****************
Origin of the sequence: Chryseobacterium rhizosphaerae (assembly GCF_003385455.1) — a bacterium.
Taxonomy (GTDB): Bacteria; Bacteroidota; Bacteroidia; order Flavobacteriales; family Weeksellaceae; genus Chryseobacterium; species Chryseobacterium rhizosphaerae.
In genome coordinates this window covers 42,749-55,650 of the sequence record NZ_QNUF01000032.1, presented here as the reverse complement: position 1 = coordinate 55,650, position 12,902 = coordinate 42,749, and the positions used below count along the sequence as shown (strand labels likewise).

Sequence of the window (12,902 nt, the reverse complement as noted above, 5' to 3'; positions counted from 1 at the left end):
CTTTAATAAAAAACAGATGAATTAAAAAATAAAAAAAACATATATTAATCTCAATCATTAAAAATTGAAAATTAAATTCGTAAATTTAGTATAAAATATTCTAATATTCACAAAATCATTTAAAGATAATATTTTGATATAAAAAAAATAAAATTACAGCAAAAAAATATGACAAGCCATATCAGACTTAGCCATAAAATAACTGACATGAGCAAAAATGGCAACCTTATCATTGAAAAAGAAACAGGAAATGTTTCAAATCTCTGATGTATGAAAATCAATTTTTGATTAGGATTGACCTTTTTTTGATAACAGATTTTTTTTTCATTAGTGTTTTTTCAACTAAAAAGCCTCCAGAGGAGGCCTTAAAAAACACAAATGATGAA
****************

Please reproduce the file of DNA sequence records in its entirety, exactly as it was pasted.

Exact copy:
Origin of the sequence: Chryseobacterium rhizosphaerae (assembly GCF_003385455.1) — a bacterium.
Taxonomy (GTDB): Bacteria; Bacteroidota; Bacteroidia; order Flavobacteriales; family Weeksellaceae; genus Chryseobacterium; species Chryseobacterium rhizosphaerae.
In genome coordinates this window covers 42,749-55,650 of the sequence record NZ_QNUF01000032.1, presented here as the reverse complement: position 1 = coordinate 55,650, position 12,902 = coordinate 42,749, and the positions used below count along the sequence as shown (strand labels likewise).

Sequence of the window (12,902 nt, the reverse complement as noted above, 5' to 3'; positions counted from 1 at the left end):
CTTTAATAAAAAACAGATGAATTAAAAAATAAAAAAAACATATATTAATCTCAATCATTAAAAATTGAAAATTAAATTCGTAAATTTAGTATAAAATATTCTAATATTCACAAAATCATTTAAAGATAATATTTTGATATAAAAAAAATAAAATTACAGCAAAAAAATATGACAAGCCATATCAGACTTAGCCATAAAATAACTGACATGAGCAAAAATGGCAACCTTATCATTGAAAAAGAAACAGGAAATGTTTCAAATCTCTGATGTATGAAAATCAATTTTTGATTAGGATTGACCTTTTTTTGATAACAGATTTTTTTTTCATTAGTGTTTTTTCAACTAAAAAGCCTCCAGAGGAGGCCTTAAAAAACACAAATGATGAA